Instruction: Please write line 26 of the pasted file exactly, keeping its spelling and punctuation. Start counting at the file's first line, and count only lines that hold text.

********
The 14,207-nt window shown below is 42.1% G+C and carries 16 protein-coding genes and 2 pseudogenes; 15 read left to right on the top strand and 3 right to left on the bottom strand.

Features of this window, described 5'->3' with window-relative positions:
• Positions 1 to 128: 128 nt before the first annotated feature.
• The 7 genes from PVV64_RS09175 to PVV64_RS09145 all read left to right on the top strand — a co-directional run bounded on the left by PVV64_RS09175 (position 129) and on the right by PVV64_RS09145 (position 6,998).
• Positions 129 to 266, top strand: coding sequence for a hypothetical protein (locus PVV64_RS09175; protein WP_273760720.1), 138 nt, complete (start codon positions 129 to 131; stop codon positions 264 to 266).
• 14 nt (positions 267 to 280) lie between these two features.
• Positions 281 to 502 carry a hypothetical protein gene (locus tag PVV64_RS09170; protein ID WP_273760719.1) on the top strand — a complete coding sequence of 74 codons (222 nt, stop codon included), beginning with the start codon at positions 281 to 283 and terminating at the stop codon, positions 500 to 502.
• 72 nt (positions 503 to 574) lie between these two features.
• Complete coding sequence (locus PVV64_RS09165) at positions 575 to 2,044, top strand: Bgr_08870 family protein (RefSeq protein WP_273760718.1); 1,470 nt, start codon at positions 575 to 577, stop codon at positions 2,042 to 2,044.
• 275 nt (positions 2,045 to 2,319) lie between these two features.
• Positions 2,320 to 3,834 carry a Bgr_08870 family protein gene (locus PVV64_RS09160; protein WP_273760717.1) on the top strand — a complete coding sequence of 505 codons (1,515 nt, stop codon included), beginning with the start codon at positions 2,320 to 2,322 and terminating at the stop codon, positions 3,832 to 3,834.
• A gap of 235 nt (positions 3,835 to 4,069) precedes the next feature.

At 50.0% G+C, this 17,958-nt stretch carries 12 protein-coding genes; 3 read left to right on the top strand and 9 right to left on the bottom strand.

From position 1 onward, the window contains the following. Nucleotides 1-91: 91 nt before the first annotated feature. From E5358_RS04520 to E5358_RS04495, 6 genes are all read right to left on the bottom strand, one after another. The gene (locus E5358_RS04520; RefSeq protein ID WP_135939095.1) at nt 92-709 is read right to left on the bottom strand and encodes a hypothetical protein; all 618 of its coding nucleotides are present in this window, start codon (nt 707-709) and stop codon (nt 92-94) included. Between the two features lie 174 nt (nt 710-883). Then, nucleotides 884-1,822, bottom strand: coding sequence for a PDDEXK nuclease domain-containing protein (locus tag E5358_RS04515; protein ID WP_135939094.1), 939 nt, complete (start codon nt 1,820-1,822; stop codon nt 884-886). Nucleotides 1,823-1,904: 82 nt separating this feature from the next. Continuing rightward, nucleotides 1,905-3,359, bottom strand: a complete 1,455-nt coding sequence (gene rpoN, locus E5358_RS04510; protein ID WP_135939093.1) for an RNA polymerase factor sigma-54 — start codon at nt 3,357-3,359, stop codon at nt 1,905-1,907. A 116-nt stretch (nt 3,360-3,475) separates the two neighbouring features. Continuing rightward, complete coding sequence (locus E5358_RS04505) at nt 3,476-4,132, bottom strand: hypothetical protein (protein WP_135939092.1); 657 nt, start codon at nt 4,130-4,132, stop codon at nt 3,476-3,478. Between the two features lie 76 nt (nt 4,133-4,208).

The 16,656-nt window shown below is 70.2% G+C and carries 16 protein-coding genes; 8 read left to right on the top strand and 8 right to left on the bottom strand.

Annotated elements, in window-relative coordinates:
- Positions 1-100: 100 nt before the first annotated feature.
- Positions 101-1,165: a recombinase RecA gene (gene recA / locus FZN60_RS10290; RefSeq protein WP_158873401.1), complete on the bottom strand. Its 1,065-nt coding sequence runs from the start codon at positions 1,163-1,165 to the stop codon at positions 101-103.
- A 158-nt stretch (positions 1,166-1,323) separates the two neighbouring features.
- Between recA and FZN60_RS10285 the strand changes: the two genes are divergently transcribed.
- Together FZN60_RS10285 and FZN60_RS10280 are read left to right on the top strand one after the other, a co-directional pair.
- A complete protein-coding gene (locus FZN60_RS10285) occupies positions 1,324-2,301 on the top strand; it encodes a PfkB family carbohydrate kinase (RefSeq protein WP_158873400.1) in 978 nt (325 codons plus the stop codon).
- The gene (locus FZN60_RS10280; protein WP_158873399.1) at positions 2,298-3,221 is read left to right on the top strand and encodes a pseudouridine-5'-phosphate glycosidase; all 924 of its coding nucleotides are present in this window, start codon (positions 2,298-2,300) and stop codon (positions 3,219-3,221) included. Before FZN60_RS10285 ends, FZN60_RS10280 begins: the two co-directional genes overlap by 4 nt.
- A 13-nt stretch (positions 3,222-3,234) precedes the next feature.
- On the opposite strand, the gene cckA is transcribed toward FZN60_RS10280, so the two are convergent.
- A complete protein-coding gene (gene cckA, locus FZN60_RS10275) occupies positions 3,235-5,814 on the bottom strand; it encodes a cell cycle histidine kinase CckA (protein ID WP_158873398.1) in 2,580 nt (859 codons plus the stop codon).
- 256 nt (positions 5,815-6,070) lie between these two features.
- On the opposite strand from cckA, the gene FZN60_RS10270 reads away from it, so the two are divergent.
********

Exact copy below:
- A complete protein-coding gene (gene cckA, locus FZN60_RS10275) occupies positions 3,235-5,814 on the bottom strand; it encodes a cell cycle histidine kinase CckA (protein ID WP_158873398.1) in 2,580 nt (859 codons plus the stop codon).